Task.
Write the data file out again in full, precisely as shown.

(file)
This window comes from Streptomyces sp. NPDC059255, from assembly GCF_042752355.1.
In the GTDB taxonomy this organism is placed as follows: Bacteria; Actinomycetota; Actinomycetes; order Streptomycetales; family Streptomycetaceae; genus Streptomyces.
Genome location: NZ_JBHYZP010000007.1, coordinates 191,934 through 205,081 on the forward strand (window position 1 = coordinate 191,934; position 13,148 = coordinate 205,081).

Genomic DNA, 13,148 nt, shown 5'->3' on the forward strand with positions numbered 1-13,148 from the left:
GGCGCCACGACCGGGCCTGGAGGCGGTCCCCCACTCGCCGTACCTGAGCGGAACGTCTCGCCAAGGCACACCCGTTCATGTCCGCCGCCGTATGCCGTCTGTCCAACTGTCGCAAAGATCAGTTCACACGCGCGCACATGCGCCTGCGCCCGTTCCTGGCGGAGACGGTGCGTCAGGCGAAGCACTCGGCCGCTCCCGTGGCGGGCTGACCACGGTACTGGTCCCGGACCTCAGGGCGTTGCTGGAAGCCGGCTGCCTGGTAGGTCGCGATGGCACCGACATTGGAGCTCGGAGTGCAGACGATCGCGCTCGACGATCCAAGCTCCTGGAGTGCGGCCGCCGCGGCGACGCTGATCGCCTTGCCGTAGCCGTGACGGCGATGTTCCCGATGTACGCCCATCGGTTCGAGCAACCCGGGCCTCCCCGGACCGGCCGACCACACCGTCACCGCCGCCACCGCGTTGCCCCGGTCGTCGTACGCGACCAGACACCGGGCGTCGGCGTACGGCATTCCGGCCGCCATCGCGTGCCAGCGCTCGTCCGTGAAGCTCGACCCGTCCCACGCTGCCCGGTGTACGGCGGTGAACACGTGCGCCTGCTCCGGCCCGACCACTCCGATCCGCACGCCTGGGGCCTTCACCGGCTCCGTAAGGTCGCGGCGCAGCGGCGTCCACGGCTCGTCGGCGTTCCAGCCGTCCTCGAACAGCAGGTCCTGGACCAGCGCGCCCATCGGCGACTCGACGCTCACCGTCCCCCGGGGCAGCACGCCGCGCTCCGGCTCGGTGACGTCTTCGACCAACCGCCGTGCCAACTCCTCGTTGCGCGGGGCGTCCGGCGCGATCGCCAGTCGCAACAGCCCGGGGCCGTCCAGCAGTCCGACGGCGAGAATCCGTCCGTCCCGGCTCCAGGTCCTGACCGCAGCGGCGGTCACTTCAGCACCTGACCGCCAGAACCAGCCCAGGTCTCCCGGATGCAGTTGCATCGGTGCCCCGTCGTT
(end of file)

This window comes from Streptomyces sp. NPDC059255, from assembly GCF_042752355.1.
In the GTDB taxonomy this organism is placed as follows: Bacteria; Actinomycetota; Actinomycetes; order Streptomycetales; family Streptomycetaceae; genus Streptomyces.
Genome location: NZ_JBHYZP010000007.1, coordinates 191,934 through 205,081 on the forward strand (window position 1 = coordinate 191,934; position 13,148 = coordinate 205,081).

Genomic DNA, 13,148 nt, shown 5'->3' on the forward strand with positions numbered 1-13,148 from the left:
GGCGCCACGACCGGGCCTGGAGGCGGTCCCCCACTCGCCGTACCTGAGCGGAACGTCTCGCCAAGGCACACCCGTTCATGTCCGCCGCCGTATGCCGTCTGTCCAACTGTCGCAAAGATCAGTTCACACGCGCGCACATGCGCCTGCGCCCGTTCCTGGCGGAGACGGTGCGTCAGGCGAAGCACTCGGCCGCTCCCGTGGCGGGCTGACCACGGTACTGGTCCCGGACCTCAGGGCGTTGCTGGAAGCCGGCTGCCTGGTAGGTCGCGATGGCACCGACATTGGAGCTCGGAGTGCAGACGATCGCGCTCGACGATCCAAGCTCCTGGAGTGCGGCCGCCGCGGCGACGCTGATCGCCTTGCCGTAGCCGTGACGGCGATGTTCCCGATGTACGCCCATCGGTTCGAGCAACCCGGGCCTCCCCGGACCGGCCGACCACACCGTCACCGCCGCCACCGCGTTGCCCCGGTCGTCGTACGCGACCAGACACCGGGCGTCGGCGTACGGCATTCCGGCCGCCATCGCGTGCCAGCGCTCGTCCGTGAAGCTCGACCCGTCCCACGCTGCCCGGTGTACGGCGGTGAACACGTGCGCCTGCTCCGGCCCGACCACTCCGATCCGCACGCCTGGGGCCTTCACCGGCTCCGTAAGGTCGCGGCGCAGCGGCGTCCACGGCTCGTCGGCGTTCCAGCCGTCCTCGAACAGCAGGTCCTGGACCAGCGCGCCCATCGGCGACTCGACGCTCACCGTCCCCCGGGGCAGCACGCCGCGCTCCGGCTCGGTGACGTCTTCGACCAACCGCCGTGCCAACTCCTCGTTGCGCGGGGCGTCCGGCGCGATCGCCAGTCGCAACAGCCCGGGGCCGTCCAGCAGTCCGACGGCGAGAATCCGTCCGTCCCGGCTCCAGGTCCTGACCGCAGCGGCGGTCACTTCAGCACCTGACCGCCAGAACCAGCCCAGGTCTCCCGGATGCAGTTGCATCGGTGCCCCGTCGTT